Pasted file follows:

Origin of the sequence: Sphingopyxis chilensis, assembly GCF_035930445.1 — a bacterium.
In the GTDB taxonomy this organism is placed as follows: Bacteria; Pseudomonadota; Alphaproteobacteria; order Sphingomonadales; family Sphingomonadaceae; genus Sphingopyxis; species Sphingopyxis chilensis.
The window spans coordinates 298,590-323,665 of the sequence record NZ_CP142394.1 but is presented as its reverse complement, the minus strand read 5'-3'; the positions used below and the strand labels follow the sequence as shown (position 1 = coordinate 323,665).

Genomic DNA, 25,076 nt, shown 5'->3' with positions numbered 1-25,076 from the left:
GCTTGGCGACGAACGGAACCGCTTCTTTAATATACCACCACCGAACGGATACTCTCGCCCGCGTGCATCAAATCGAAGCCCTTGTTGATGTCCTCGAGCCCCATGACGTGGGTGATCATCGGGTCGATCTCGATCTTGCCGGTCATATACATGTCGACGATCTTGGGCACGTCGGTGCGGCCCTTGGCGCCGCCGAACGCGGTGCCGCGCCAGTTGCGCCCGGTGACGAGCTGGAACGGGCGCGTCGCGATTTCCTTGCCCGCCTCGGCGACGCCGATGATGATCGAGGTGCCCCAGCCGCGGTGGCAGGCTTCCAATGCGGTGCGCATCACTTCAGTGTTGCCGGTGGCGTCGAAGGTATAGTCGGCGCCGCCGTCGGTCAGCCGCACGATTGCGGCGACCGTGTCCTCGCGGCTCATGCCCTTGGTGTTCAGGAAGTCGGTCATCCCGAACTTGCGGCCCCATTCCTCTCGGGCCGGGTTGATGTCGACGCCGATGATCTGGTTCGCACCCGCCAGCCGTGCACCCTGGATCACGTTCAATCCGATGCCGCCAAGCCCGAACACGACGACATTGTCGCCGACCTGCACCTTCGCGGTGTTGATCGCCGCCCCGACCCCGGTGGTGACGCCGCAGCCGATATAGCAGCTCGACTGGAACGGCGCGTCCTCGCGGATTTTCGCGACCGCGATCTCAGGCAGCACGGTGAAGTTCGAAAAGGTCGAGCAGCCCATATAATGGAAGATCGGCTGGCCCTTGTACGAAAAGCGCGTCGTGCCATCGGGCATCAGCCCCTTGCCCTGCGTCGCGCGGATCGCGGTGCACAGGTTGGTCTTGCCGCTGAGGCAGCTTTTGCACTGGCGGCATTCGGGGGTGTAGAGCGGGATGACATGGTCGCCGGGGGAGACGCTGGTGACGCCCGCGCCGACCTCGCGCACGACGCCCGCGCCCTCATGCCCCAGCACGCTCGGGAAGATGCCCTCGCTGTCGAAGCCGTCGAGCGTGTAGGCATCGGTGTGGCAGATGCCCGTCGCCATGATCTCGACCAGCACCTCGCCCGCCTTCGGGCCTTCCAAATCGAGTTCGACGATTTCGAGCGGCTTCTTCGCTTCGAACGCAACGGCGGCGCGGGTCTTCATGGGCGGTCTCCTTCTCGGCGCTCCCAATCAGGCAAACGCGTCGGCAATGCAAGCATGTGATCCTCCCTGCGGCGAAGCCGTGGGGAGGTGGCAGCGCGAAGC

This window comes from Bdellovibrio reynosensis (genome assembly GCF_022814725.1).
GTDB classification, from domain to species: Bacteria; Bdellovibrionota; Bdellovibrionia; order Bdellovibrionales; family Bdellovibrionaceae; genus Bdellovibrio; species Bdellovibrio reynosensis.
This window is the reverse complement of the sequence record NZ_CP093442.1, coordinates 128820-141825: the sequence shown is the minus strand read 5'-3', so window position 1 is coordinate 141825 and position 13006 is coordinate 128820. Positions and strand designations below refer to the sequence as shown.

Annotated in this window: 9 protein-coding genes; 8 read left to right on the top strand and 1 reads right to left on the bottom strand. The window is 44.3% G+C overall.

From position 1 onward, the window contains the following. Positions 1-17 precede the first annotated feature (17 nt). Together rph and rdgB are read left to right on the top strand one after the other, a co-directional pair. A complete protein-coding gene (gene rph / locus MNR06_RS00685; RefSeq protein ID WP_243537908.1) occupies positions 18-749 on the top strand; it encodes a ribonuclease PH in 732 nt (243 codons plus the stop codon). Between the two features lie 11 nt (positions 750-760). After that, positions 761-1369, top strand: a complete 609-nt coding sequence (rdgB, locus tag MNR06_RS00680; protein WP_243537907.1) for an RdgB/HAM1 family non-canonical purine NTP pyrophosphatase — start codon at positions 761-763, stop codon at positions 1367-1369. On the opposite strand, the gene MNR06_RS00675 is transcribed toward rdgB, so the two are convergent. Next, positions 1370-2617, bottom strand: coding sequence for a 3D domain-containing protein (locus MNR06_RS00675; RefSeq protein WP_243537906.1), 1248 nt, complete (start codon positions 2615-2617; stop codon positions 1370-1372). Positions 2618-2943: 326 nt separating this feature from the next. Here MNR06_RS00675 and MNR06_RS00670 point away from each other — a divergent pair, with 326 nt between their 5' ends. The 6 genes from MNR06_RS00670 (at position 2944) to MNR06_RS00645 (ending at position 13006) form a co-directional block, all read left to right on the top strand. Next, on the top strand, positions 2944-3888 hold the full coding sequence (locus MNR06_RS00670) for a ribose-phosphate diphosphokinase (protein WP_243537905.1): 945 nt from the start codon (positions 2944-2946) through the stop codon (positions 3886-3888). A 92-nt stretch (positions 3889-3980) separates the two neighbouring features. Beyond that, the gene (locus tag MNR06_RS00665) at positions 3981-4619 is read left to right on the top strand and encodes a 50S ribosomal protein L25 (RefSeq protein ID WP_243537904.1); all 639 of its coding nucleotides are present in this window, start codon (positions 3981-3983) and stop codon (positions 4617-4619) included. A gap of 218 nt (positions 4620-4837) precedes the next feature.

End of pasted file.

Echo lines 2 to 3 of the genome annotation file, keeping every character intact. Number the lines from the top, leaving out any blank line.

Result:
In the GTDB taxonomy this organism is placed as follows: Bacteria; Pseudomonadota; Alphaproteobacteria; order Sphingomonadales; family Sphingomonadaceae; genus Sphingopyxis; species Sphingopyxis chilensis.
The window spans coordinates 298,590-323,665 of the sequence record NZ_CP142394.1 but is presented as its reverse complement, the minus strand read 5'-3'; the positions used below and the strand labels follow the sequence as shown (position 1 = coordinate 323,665).